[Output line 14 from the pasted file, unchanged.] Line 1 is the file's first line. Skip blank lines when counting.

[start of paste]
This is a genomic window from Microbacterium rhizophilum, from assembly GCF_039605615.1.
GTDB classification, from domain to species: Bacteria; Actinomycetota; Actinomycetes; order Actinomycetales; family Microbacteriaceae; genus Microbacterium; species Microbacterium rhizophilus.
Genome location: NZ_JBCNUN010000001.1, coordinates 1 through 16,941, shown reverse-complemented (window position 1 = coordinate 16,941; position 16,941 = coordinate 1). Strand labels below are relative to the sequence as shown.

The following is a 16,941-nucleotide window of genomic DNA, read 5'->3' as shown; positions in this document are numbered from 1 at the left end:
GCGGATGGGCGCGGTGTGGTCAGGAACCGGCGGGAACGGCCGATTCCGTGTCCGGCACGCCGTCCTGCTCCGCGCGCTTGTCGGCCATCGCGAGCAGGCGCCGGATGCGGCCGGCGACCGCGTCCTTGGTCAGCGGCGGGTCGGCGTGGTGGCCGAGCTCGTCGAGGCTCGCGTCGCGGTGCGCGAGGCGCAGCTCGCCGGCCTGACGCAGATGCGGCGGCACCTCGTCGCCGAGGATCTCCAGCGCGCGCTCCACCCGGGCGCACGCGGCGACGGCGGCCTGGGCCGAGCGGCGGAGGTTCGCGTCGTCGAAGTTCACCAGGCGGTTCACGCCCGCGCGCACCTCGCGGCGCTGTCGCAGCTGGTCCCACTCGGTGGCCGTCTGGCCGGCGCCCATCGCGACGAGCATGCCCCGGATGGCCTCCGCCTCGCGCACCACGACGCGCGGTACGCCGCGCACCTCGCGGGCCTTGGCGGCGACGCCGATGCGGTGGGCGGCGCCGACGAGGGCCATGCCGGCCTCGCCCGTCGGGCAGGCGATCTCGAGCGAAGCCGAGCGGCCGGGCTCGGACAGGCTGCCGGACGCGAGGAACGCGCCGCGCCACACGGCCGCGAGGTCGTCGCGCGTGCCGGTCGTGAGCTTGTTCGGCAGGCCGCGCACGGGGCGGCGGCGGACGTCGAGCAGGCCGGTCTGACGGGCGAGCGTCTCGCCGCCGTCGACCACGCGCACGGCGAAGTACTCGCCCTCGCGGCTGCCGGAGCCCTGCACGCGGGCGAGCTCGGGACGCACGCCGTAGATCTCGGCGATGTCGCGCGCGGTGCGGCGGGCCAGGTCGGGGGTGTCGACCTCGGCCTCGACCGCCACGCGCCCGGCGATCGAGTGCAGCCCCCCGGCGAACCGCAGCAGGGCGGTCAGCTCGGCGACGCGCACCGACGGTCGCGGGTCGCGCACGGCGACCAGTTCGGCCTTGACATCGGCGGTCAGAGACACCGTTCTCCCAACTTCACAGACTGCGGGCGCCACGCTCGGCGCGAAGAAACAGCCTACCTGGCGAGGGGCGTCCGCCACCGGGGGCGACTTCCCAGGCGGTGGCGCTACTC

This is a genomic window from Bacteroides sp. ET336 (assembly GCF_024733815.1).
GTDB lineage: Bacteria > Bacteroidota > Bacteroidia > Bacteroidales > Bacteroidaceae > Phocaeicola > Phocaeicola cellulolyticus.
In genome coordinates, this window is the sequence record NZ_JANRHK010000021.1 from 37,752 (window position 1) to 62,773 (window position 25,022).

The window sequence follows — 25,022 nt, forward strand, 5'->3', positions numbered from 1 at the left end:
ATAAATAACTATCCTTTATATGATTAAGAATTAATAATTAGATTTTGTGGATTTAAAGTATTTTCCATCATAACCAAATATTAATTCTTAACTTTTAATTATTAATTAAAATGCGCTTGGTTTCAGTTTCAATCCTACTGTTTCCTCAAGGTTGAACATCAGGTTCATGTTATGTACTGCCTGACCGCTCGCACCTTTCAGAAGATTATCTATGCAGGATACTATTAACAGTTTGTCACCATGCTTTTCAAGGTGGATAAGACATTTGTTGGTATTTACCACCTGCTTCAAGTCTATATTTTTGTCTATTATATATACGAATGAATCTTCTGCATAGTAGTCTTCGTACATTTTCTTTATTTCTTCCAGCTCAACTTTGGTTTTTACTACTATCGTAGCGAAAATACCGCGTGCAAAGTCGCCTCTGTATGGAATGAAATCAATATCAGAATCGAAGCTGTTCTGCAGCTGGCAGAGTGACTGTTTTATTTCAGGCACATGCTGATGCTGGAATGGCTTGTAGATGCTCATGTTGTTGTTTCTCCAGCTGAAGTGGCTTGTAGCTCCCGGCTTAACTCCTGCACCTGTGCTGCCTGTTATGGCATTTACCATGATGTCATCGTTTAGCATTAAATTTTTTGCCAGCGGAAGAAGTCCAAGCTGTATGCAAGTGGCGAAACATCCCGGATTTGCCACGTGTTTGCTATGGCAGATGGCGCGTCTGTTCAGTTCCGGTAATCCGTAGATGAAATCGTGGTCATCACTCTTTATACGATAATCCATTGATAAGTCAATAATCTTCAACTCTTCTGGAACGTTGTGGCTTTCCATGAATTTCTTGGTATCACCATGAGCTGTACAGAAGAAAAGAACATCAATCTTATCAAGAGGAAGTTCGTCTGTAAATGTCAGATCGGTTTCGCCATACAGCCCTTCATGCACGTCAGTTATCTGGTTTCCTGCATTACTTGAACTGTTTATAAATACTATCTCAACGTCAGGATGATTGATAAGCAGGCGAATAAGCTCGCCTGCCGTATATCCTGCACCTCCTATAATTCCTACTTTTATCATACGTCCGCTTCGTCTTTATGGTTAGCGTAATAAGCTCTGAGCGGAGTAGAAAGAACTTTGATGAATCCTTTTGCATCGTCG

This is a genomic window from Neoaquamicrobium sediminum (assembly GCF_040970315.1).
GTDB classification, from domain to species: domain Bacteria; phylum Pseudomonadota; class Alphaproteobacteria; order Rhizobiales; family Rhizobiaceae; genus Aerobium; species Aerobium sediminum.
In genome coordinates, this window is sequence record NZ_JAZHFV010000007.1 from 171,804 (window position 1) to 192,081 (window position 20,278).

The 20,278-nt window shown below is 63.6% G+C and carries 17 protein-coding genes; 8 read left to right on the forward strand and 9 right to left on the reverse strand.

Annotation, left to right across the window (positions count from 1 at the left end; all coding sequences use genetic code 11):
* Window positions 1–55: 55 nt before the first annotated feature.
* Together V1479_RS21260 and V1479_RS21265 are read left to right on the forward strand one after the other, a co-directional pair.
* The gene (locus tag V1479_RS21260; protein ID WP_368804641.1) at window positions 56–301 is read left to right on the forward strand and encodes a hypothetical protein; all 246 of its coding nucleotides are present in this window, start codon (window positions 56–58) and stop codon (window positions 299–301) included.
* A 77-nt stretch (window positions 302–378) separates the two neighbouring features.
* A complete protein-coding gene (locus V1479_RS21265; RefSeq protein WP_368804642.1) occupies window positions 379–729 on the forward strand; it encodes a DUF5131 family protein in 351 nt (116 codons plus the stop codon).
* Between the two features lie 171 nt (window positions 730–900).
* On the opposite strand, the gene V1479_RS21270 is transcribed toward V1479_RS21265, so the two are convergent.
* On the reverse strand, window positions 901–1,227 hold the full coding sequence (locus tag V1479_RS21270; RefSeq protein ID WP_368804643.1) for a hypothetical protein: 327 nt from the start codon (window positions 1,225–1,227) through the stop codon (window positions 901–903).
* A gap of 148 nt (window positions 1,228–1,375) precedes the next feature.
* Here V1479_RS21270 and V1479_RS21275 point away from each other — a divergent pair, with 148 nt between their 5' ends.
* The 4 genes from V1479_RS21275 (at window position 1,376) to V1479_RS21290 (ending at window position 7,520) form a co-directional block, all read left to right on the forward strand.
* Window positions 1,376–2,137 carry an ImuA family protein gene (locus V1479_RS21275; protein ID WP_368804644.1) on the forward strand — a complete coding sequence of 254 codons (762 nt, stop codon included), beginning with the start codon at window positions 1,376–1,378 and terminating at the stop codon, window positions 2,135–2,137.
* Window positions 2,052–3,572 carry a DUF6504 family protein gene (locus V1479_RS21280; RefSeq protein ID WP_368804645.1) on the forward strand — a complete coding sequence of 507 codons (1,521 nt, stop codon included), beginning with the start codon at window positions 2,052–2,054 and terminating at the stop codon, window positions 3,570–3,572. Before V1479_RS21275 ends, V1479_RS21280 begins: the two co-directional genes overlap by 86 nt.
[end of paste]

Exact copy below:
The 20,278-nt window shown below is 63.6% G+C and carries 17 protein-coding genes; 8 read left to right on the forward strand and 9 right to left on the reverse strand.